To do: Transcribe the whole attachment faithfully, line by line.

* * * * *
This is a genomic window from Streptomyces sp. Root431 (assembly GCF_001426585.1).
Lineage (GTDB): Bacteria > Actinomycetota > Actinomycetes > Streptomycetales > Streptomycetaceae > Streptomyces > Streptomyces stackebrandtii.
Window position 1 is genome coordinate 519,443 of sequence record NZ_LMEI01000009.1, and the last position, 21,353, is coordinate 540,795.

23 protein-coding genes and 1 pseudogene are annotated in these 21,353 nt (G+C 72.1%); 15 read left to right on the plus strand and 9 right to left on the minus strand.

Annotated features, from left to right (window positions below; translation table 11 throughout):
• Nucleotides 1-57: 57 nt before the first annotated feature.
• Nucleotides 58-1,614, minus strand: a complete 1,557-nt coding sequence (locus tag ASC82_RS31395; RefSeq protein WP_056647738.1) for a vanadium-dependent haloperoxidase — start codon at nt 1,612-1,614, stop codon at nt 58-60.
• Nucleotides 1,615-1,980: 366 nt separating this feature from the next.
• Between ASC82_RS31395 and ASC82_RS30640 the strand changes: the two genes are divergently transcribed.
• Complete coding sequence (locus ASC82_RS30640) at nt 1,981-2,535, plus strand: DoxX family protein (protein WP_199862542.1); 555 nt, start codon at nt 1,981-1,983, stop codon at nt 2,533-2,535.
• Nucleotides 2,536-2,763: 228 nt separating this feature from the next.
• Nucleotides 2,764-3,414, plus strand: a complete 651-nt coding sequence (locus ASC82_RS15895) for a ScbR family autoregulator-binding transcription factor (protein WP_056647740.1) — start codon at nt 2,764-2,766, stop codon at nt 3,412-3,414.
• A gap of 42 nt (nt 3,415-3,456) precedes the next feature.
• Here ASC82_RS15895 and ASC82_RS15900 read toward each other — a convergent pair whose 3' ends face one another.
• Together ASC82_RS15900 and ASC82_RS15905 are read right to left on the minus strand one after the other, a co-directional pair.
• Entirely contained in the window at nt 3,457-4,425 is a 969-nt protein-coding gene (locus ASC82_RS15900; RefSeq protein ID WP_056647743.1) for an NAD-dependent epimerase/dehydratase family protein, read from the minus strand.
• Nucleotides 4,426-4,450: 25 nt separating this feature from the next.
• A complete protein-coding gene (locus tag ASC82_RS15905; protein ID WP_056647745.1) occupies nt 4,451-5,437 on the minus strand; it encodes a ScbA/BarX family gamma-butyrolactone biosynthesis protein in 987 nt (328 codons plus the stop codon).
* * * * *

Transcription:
This is a genomic window from Streptomyces sp. Root431 (assembly GCF_001426585.1).
Lineage (GTDB): Bacteria > Actinomycetota > Actinomycetes > Streptomycetales > Streptomycetaceae > Streptomyces > Streptomyces stackebrandtii.
Window position 1 is genome coordinate 519,443 of sequence record NZ_LMEI01000009.1, and the last position, 21,353, is coordinate 540,795.

23 protein-coding genes and 1 pseudogene are annotated in these 21,353 nt (G+C 72.1%); 15 read left to right on the plus strand and 9 right to left on the minus strand.

Annotated features, from left to right (window positions below; translation table 11 throughout):
• Nucleotides 1-57: 57 nt before the first annotated feature.
• Nucleotides 58-1,614, minus strand: a complete 1,557-nt coding sequence (locus tag ASC82_RS31395; RefSeq protein WP_056647738.1) for a vanadium-dependent haloperoxidase — start codon at nt 1,612-1,614, stop codon at nt 58-60.
• Nucleotides 1,615-1,980: 366 nt separating this feature from the next.
• Between ASC82_RS31395 and ASC82_RS30640 the strand changes: the two genes are divergently transcribed.
• Complete coding sequence (locus ASC82_RS30640) at nt 1,981-2,535, plus strand: DoxX family protein (protein WP_199862542.1); 555 nt, start codon at nt 1,981-1,983, stop codon at nt 2,533-2,535.
• Nucleotides 2,536-2,763: 228 nt separating this feature from the next.
• Nucleotides 2,764-3,414, plus strand: a complete 651-nt coding sequence (locus ASC82_RS15895) for a ScbR family autoregulator-binding transcription factor (protein WP_056647740.1) — start codon at nt 2,764-2,766, stop codon at nt 3,412-3,414.
• A gap of 42 nt (nt 3,415-3,456) precedes the next feature.
• Here ASC82_RS15895 and ASC82_RS15900 read toward each other — a convergent pair whose 3' ends face one another.
• Together ASC82_RS15900 and ASC82_RS15905 are read right to left on the minus strand one after the other, a co-directional pair.
• Entirely contained in the window at nt 3,457-4,425 is a 969-nt protein-coding gene (locus ASC82_RS15900; RefSeq protein ID WP_056647743.1) for an NAD-dependent epimerase/dehydratase family protein, read from the minus strand.
• Nucleotides 4,426-4,450: 25 nt separating this feature from the next.
• A complete protein-coding gene (locus tag ASC82_RS15905; protein ID WP_056647745.1) occupies nt 4,451-5,437 on the minus strand; it encodes a ScbA/BarX family gamma-butyrolactone biosynthesis protein in 987 nt (328 codons plus the stop codon).